This is always one of the slowest news weeks of the year. In the news business this results in what is called “copy hunger.” The term describes the dilemma that occurs when there isn’t enough filler around which to artistically place the all-important adds. It drives the advertisng deparment nuts. On top of that , at any given time, half the editorial department is drunk.. Why not? There is nothing worth reporting.
That is how the eminent journalists Trevor Boyer and Shant Shahrigian wound up sharing a byline Monday on a story headlined “Quiet Bronx neighborhood bedeviled by new Hells Angels headquarters.” There wasn’t anything worth reporting and the princes of advertising were on the verge of tears. Must have been like that.
The New York charter of the Hells Angels Motorcycle Club occupied a 119-years-old, 11,025 square foot building at 77 E 3rd Street from 1969 until last spring. Mostly their occupation was unremarkable and trouble free as long as you minded your own business and stayed out of their parking spaces.
In the mid-90s, after the federal government tried to steal the building, a neighbor named Jackie Gares, who lived two buildings down from the club, told the New York Times, “I’m glad (the feds lost). I think this is the safest block in New York, and I’s because of them. Because people don’t want to mess with them. People don’t break into cars on this block. If I’m shopping and they’re out, I feel safe.”
But about three years ago, the New York Police Department decided that was too good to last. The neighborhood had become increasingly gentrified. A man named David Martinez was shot as a result of a parking dispute outside the clubhouse. The police insisted the Hells Angels should help them with their investigation. The Angels, who are famous for their good citizenship were eager to do that but unfortunately none of them had any fist hand knowledge of this terrible incident. So the cops went berserk writing tickets. It became obvious the Angels were going to have to move in order to exercise their right to be let alone.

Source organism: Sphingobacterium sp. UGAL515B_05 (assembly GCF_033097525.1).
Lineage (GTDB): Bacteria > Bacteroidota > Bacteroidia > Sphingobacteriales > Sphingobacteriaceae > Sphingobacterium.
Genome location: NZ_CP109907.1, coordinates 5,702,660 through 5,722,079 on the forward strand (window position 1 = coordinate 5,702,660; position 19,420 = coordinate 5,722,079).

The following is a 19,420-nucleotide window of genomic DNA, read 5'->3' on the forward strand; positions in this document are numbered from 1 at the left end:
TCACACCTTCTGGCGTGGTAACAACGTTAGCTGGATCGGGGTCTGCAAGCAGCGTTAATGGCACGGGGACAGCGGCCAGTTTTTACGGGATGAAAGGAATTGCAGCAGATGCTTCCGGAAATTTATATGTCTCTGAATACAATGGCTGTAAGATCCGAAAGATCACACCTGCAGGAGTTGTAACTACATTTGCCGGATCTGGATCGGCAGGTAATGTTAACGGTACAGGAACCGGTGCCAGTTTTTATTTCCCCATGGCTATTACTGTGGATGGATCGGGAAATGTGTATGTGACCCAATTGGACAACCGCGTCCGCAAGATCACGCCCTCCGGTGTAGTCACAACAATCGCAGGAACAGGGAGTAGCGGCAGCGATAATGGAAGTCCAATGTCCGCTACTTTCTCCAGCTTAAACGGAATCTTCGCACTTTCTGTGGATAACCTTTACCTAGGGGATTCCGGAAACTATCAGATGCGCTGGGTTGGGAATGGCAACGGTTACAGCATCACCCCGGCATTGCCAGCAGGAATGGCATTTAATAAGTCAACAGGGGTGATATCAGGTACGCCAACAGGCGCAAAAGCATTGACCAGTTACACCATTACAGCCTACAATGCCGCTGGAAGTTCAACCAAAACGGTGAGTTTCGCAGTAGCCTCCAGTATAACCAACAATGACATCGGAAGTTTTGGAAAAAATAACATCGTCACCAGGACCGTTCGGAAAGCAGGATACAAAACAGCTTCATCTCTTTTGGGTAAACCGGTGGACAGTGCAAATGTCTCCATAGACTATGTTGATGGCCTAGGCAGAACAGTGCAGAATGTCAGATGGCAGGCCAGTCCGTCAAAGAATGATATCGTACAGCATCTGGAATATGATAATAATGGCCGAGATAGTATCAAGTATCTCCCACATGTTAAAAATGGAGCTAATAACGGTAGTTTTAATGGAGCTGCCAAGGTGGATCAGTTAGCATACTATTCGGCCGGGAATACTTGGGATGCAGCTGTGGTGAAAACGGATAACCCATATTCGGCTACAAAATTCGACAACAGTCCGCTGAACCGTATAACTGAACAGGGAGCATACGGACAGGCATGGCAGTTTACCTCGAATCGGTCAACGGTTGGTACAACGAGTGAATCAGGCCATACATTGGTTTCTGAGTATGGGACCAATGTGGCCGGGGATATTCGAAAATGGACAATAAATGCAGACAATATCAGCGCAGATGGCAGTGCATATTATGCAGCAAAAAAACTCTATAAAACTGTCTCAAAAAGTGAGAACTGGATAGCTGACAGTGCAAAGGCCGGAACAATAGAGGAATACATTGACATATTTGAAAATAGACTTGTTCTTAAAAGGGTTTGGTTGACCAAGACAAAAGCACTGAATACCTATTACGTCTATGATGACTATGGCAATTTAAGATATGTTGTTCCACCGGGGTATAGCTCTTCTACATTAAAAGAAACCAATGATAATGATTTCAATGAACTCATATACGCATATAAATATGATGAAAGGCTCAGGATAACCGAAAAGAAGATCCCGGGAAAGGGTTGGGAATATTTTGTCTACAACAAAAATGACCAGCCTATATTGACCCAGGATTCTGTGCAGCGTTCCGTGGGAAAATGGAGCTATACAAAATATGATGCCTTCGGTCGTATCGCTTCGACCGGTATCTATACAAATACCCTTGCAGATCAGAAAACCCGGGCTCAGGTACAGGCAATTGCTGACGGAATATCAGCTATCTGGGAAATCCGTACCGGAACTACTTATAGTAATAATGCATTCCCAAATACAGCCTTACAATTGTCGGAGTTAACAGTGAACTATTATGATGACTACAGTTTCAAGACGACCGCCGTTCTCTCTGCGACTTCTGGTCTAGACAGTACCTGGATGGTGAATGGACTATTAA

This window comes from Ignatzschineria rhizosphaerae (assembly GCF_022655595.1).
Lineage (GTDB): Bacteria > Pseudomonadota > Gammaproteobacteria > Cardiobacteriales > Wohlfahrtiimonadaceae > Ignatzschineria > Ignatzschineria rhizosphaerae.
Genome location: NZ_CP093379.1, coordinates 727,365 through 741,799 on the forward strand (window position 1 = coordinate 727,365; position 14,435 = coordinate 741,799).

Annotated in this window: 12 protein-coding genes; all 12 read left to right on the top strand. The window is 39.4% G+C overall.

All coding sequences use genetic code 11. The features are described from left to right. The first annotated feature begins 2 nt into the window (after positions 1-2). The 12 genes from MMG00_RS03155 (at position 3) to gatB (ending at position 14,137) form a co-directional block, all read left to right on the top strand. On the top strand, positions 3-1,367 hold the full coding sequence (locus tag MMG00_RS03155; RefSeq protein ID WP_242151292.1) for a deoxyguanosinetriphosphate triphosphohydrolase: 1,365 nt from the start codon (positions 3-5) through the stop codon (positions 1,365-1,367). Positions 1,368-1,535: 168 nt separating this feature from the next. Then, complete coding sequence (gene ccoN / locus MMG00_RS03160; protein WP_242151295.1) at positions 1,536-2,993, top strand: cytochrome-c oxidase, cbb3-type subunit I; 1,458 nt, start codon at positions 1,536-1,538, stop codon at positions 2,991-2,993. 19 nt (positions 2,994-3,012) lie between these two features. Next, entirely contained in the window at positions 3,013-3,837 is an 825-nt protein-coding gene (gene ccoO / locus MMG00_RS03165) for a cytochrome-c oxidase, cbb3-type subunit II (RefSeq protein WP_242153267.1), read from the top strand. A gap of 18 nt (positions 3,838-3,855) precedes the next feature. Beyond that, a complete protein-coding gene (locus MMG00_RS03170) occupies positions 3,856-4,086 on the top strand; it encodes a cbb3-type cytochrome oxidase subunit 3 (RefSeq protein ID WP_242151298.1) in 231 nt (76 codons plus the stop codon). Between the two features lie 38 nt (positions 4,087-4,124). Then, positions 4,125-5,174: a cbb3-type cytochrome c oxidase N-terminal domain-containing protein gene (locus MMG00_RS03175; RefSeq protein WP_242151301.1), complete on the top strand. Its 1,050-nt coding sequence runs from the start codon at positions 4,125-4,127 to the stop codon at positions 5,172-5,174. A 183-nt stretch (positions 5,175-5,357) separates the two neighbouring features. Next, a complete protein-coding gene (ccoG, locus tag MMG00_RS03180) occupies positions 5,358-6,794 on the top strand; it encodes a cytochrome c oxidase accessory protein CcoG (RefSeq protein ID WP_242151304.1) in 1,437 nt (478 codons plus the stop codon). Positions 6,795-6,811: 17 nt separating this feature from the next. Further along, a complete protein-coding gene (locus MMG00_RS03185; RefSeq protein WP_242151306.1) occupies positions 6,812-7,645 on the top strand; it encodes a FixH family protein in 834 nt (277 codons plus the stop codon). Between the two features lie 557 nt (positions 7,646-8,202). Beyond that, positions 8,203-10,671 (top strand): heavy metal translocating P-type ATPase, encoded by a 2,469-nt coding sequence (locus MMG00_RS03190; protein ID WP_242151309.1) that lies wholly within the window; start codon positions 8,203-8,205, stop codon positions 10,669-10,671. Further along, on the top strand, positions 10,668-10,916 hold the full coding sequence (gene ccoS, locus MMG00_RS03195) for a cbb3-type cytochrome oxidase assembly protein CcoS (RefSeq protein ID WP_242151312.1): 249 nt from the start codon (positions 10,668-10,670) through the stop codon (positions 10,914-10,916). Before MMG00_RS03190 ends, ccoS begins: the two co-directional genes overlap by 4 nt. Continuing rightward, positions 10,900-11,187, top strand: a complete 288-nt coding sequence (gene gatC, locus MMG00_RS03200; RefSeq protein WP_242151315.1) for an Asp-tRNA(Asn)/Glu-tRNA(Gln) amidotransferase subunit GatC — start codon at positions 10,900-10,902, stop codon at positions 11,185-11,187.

That’s how they wound up in a former American Legion hall at at 241 Longstreet Ave. in the Bronx. And that is how created a full 32 column inch story out of nothing, out of thin air and saved the editorial department from advertising’s wrath. Here’s a little journalism lesson for you.
The lede, reporters spell it like that, was: “Roaring motorcycle engines and late-night carousing have bedeviled the once-quiet Bronx neighborhood where the Hells Angels have just set up their new New York headquarters.” Just like they teach the college kids in jay-school. The very first word was an active verb. And then the reporters enhance interest and establish their angle with: “The infamous motorcycle gang bought a two-story brick building in middle-class Throggs Neck, and a noisy gathering at the headquarters earlier this month disturbed neighbors.”
That is the angle. Oh no! Not a Christmas party!
The actual news in this story is that the Angels, or possibly the Church of the Angels, bought the property in a private transaction for $1.25 million. They moved in. And then just when their new neighbors were hoping for a “quiet weekend” the Angels threw a party.
And Boyer and Shahrigian got 32 inches out of that! Thirty-two inches is a lot.Boyer even took a photo!
One of those YouTube clowns even hijacked their story and stole Boyer’s picture and some generic music and put it up on the net. See video below. Stay informed!